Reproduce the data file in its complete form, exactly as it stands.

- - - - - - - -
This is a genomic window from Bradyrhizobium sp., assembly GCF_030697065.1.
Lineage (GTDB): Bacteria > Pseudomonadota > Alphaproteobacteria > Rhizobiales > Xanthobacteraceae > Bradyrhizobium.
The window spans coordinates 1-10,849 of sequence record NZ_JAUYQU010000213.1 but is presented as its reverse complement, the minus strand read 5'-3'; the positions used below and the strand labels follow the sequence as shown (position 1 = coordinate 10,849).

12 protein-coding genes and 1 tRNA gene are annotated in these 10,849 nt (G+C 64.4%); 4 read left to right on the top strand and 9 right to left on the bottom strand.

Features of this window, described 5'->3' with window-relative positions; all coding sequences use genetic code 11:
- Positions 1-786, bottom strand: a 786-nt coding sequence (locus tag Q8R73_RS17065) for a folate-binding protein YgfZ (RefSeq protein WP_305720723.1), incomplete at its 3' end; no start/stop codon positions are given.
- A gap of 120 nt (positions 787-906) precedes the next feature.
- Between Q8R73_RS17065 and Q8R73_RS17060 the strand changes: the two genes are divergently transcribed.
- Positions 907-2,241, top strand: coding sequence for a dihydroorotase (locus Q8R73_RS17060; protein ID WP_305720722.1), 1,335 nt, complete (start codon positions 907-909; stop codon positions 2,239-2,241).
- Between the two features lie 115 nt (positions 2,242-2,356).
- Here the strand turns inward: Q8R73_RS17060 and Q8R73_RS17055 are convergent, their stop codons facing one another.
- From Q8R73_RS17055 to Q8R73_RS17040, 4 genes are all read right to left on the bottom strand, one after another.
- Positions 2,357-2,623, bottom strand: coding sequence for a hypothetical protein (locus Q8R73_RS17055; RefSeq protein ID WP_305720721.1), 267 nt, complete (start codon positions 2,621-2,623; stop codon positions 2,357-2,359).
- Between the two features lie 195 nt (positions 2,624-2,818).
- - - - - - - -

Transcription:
This is a genomic window from Bradyrhizobium sp., assembly GCF_030697065.1.
Lineage (GTDB): Bacteria > Pseudomonadota > Alphaproteobacteria > Rhizobiales > Xanthobacteraceae > Bradyrhizobium.
The window spans coordinates 1-10,849 of sequence record NZ_JAUYQU010000213.1 but is presented as its reverse complement, the minus strand read 5'-3'; the positions used below and the strand labels follow the sequence as shown (position 1 = coordinate 10,849).

12 protein-coding genes and 1 tRNA gene are annotated in these 10,849 nt (G+C 64.4%); 4 read left to right on the top strand and 9 right to left on the bottom strand.

Features of this window, described 5'->3' with window-relative positions; all coding sequences use genetic code 11:
- Positions 1-786, bottom strand: a 786-nt coding sequence (locus tag Q8R73_RS17065) for a folate-binding protein YgfZ (RefSeq protein WP_305720723.1), incomplete at its 3' end; no start/stop codon positions are given.
- A gap of 120 nt (positions 787-906) precedes the next feature.
- Between Q8R73_RS17065 and Q8R73_RS17060 the strand changes: the two genes are divergently transcribed.
- Positions 907-2,241, top strand: coding sequence for a dihydroorotase (locus Q8R73_RS17060; protein ID WP_305720722.1), 1,335 nt, complete (start codon positions 907-909; stop codon positions 2,239-2,241).
- Between the two features lie 115 nt (positions 2,242-2,356).
- Here the strand turns inward: Q8R73_RS17060 and Q8R73_RS17055 are convergent, their stop codons facing one another.
- From Q8R73_RS17055 to Q8R73_RS17040, 4 genes are all read right to left on the bottom strand, one after another.
- Positions 2,357-2,623, bottom strand: coding sequence for a hypothetical protein (locus Q8R73_RS17055; RefSeq protein ID WP_305720721.1), 267 nt, complete (start codon positions 2,621-2,623; stop codon positions 2,357-2,359).
- Between the two features lie 195 nt (positions 2,624-2,818).